Chengjin Ye, PhD, is a staff scientist in Dr. Luis Martinez-Sobrido’s lab working on a live attenuated COVID-19 vaccine that works against multiple variants. The existing vaccines have significantly slowed the pace of the pandemic, but have dropped in effectiveness especially against more recent Omicron variants. A live attenuated vaccine, which contains a weakened, non-harmful version of the virus, could elicit a more robust, long-lasting immune response. Live attenuated vaccines are used for other illnesses including smallpox, chickenpox and yellow fever. Dr. Ye and colleagues will develop a live attenuated vaccine that expresses both the spike protein of the original Washington strain and the Omicron BA.1 strain, and test how safe, stable and effective it is protecting against multiple variants.

2023 Texas Biomedical Forum Faculty Awards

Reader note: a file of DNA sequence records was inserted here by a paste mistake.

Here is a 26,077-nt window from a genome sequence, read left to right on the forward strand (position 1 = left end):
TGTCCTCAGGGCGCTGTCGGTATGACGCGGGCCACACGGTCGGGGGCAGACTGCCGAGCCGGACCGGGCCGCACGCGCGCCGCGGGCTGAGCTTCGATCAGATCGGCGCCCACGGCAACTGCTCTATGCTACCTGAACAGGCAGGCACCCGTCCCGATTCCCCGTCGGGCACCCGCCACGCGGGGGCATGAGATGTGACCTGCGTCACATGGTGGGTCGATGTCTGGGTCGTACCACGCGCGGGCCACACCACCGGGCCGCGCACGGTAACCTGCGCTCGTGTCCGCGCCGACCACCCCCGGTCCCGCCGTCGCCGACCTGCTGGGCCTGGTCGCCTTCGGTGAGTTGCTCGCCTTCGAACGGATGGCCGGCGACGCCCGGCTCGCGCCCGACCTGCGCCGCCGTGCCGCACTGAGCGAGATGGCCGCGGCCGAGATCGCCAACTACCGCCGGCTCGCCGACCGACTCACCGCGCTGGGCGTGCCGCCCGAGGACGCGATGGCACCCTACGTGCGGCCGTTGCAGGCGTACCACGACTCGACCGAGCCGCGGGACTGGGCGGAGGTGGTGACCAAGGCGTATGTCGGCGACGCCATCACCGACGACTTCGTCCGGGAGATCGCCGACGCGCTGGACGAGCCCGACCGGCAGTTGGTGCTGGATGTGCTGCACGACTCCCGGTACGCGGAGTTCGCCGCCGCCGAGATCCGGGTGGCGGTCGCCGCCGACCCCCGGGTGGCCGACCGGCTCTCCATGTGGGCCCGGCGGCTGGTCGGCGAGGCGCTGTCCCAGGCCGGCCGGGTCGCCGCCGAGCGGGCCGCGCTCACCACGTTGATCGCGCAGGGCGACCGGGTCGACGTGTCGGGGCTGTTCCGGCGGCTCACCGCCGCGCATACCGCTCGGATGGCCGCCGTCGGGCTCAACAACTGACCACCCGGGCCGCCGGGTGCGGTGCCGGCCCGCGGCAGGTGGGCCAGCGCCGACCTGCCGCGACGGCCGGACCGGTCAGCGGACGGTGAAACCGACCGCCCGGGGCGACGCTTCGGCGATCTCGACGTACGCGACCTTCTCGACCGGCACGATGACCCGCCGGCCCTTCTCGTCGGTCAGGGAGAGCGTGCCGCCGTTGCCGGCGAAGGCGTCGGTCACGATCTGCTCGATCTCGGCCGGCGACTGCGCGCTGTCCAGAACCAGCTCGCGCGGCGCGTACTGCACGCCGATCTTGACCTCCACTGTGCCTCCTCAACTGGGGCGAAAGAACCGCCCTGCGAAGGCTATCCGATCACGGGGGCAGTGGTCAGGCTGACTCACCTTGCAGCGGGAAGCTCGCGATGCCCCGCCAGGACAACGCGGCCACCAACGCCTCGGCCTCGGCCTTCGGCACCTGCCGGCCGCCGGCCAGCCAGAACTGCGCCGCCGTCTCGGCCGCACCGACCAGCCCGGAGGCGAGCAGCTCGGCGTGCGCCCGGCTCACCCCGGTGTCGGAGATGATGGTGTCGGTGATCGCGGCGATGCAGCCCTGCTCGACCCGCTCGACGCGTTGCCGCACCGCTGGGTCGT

Assistant Professor Smita Kulkarni, PhD, will investigate the role of long noncoding RNAs (lncRNAs) in how the virus that causes COVID-19, SARS-CoV-2, replicates, and in the body’s immune response. RNA is best known for providing the instructions for making proteins, which then carry out tasks inside the body. But a large part of active RNA does not actually code for proteins. These are called long noncoding RNAs, and are known to help regulate protein-coding genes, immune responses and play prominent roles in health and disease. Dr. Kulkarni hypothesizes that lncRNAs also play a key role in SARS-CoV-2 infection, particularly in early viral replication and immune responses. To study this, she and her team will use lung cells in petri dishes and investigate what happens when certain lncRNAs are blocked. They will also analyze lncRNAs expressed at high levels in the lungs from patients with severe COVID-19 and see what happens when selected lncRNAs are turned off. These insights could then be used for developing more effective treatments and vaccines.